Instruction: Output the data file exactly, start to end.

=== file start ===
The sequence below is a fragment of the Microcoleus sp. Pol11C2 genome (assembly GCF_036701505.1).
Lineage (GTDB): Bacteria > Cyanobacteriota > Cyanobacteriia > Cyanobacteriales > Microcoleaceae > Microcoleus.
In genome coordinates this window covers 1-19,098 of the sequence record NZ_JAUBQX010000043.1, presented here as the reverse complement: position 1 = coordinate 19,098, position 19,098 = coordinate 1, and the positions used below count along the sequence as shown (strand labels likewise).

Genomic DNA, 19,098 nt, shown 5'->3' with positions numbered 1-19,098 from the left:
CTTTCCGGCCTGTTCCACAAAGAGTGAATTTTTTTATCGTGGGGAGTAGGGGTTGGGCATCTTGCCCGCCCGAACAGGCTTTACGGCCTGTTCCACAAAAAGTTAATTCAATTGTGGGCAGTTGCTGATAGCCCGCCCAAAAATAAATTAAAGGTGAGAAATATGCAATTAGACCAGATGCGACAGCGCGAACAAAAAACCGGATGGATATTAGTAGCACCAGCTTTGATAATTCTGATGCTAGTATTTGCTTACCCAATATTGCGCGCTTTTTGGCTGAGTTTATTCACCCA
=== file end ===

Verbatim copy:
The sequence below is a fragment of the Microcoleus sp. Pol11C2 genome (assembly GCF_036701505.1).
Lineage (GTDB): Bacteria > Cyanobacteriota > Cyanobacteriia > Cyanobacteriales > Microcoleaceae > Microcoleus.
In genome coordinates this window covers 1-19,098 of the sequence record NZ_JAUBQX010000043.1, presented here as the reverse complement: position 1 = coordinate 19,098, position 19,098 = coordinate 1, and the positions used below count along the sequence as shown (strand labels likewise).

Genomic DNA, 19,098 nt, shown 5'->3' with positions numbered 1-19,098 from the left:
CTTTCCGGCCTGTTCCACAAAGAGTGAATTTTTTTATCGTGGGGAGTAGGGGTTGGGCATCTTGCCCGCCCGAACAGGCTTTACGGCCTGTTCCACAAAAAGTTAATTCAATTGTGGGCAGTTGCTGATAGCCCGCCCAAAAATAAATTAAAGGTGAGAAATATGCAATTAGACCAGATGCGACAGCGCGAACAAAAAACCGGATGGATATTAGTAGCACCAGCTTTGATAATTCTGATGCTAGTATTTGCTTACCCAATATTGCGCGCTTTTTGGCTGAGTTTATTCACCCA